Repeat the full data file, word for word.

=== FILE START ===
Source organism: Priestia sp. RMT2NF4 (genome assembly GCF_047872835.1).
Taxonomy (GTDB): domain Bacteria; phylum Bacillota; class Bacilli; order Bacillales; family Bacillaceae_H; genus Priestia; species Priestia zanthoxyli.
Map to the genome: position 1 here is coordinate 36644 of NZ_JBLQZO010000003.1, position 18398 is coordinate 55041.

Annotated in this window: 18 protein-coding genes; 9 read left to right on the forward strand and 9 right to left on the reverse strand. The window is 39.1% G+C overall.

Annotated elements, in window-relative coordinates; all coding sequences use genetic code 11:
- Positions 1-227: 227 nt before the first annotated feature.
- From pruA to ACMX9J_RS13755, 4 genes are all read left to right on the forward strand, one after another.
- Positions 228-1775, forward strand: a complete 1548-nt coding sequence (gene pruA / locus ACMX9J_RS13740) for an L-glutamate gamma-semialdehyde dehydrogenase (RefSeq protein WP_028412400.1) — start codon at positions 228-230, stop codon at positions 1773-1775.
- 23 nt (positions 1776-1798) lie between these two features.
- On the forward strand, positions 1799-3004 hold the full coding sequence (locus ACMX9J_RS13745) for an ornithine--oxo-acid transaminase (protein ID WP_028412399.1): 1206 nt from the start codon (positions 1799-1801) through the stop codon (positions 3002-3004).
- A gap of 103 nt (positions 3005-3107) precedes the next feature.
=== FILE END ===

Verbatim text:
Source organism: Priestia sp. RMT2NF4 (genome assembly GCF_047872835.1).
Taxonomy (GTDB): domain Bacteria; phylum Bacillota; class Bacilli; order Bacillales; family Bacillaceae_H; genus Priestia; species Priestia zanthoxyli.
Map to the genome: position 1 here is coordinate 36644 of NZ_JBLQZO010000003.1, position 18398 is coordinate 55041.

Annotated in this window: 18 protein-coding genes; 9 read left to right on the forward strand and 9 right to left on the reverse strand. The window is 39.1% G+C overall.

Annotated elements, in window-relative coordinates; all coding sequences use genetic code 11:
- Positions 1-227: 227 nt before the first annotated feature.
- From pruA to ACMX9J_RS13755, 4 genes are all read left to right on the forward strand, one after another.
- Positions 228-1775, forward strand: a complete 1548-nt coding sequence (gene pruA / locus ACMX9J_RS13740) for an L-glutamate gamma-semialdehyde dehydrogenase (RefSeq protein WP_028412400.1) — start codon at positions 228-230, stop codon at positions 1773-1775.
- 23 nt (positions 1776-1798) lie between these two features.
- On the forward strand, positions 1799-3004 hold the full coding sequence (locus ACMX9J_RS13745) for an ornithine--oxo-acid transaminase (protein ID WP_028412399.1): 1206 nt from the start codon (positions 1799-1801) through the stop codon (positions 3002-3004).
- A gap of 103 nt (positions 3005-3107) precedes the next feature.